Music.

 

Music

There were fewer than seven students in both classes. The professor was absurdly accessible and a lot of fun. It was cool to see everyone enjoy themselves. ”
Rachel Schachter C’14
on Music Theory I and II

Within the context of a liberal arts education, the Drew University Music Department nurtures and supports the development of a well-rounded and integrated understanding of music through a balanced curriculum providing experiences in historical study and research, solo and ensemble performance, theoretical and style analysis, and original composition work. The foundation of our curriculum is built upon the classical Western European tradition with extensions provided into musics of the world, jazz, popular, and new music practices.

The study of music at Drew extends a student’s comprehension of history and society while also preparing him or her for a career in music. The expression of ideas and emotions through music is integral to every culture. The broadly educated musician is in demand in the recording industry, education, theater, film, television, and radio.

Faculty work closely with students to create a curriculum integrating the study of Music History, Composition/Theory & Performance.

The Drew Arts Scholarship

Students who excel in the arts, may elect apply for the Drew Scholarship in the Arts and submit samples of work. Areas of concentration include visual art, music, theatre arts.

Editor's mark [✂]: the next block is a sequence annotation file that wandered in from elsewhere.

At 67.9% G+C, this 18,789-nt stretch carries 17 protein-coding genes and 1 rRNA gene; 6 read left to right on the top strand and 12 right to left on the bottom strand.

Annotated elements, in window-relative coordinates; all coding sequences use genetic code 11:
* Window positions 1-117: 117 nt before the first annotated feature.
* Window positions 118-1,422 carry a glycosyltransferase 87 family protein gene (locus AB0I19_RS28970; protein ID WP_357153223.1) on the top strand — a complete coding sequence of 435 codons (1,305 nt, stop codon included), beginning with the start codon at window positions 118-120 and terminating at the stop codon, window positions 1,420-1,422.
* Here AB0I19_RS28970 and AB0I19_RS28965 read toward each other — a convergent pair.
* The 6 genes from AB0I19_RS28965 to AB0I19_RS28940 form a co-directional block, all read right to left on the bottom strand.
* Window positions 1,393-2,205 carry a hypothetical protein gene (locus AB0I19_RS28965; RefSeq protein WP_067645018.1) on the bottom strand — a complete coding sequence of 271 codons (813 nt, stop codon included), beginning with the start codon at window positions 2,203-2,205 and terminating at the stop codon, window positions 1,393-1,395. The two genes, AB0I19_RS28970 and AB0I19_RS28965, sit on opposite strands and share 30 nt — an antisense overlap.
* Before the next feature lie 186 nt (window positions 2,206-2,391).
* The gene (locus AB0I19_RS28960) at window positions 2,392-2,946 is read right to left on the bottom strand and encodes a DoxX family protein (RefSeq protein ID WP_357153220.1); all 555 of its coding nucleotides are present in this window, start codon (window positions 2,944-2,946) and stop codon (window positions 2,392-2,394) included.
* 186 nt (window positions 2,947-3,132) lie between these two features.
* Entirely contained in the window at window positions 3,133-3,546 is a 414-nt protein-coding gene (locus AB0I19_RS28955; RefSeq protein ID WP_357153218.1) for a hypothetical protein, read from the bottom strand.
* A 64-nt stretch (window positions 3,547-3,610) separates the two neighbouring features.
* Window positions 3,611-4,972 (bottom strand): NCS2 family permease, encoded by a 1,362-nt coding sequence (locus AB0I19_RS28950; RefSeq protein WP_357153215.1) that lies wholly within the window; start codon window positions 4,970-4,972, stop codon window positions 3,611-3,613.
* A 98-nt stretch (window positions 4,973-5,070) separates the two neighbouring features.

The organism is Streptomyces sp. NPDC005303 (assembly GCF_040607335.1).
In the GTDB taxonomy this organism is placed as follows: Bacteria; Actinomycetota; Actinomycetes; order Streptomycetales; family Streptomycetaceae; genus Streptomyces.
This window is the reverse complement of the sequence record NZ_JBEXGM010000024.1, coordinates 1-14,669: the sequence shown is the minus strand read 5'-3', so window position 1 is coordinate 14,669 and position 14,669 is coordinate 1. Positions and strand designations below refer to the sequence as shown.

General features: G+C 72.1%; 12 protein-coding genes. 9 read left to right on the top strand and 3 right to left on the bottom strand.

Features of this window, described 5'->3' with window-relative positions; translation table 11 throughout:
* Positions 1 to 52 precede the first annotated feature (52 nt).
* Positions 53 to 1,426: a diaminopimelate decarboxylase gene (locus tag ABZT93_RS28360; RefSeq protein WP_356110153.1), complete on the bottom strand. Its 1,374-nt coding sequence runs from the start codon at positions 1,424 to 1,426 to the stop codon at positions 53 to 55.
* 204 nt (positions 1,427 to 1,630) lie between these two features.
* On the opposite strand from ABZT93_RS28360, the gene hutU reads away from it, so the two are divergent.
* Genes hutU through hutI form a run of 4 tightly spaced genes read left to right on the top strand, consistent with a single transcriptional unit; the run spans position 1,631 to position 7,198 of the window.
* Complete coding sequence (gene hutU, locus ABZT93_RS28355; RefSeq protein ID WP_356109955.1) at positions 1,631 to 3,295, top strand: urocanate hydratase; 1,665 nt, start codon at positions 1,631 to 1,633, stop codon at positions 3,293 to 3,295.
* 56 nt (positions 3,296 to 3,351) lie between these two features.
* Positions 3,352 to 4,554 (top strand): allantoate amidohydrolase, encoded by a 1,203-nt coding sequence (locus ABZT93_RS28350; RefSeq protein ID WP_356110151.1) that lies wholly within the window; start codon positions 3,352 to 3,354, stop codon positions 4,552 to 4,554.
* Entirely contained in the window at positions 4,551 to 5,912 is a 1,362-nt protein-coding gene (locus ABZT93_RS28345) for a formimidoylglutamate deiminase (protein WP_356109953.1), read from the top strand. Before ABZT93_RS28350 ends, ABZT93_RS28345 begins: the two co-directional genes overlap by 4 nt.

Students awarded the Scholarship in the Arts receive an annual award of $1,500 per year ($,6000 over 4 years). This award is in addition to any academic merit awards received.

The Famous Moog Synthesizer

The Moog synthesizer pictured on the cover of the recording of Wendy Carlos’ Switched-On Bach belonged to Columbia Records. Sometime around 1978 Lydia Ledeen, then chair of the Music Department, got a call from a friend who worked for Columbia Records asking if we might be interested in acquiring these modules. They had been replaced by newer equipment. Lydia asked Norman Lowrey, at that time our resident composer, and he jumped at the chance.

Already by 1978 this equipment was becoming obsolete. Its manufacturing date was 1968. Only 10 years old. But what a wonderful teaching tool. We’ve now expanded into the digital realm, but the Moog still serves as the starting point for our Electronic Music Composition course. It’s still capable of producing groovy analog sounds like no other synthesizer!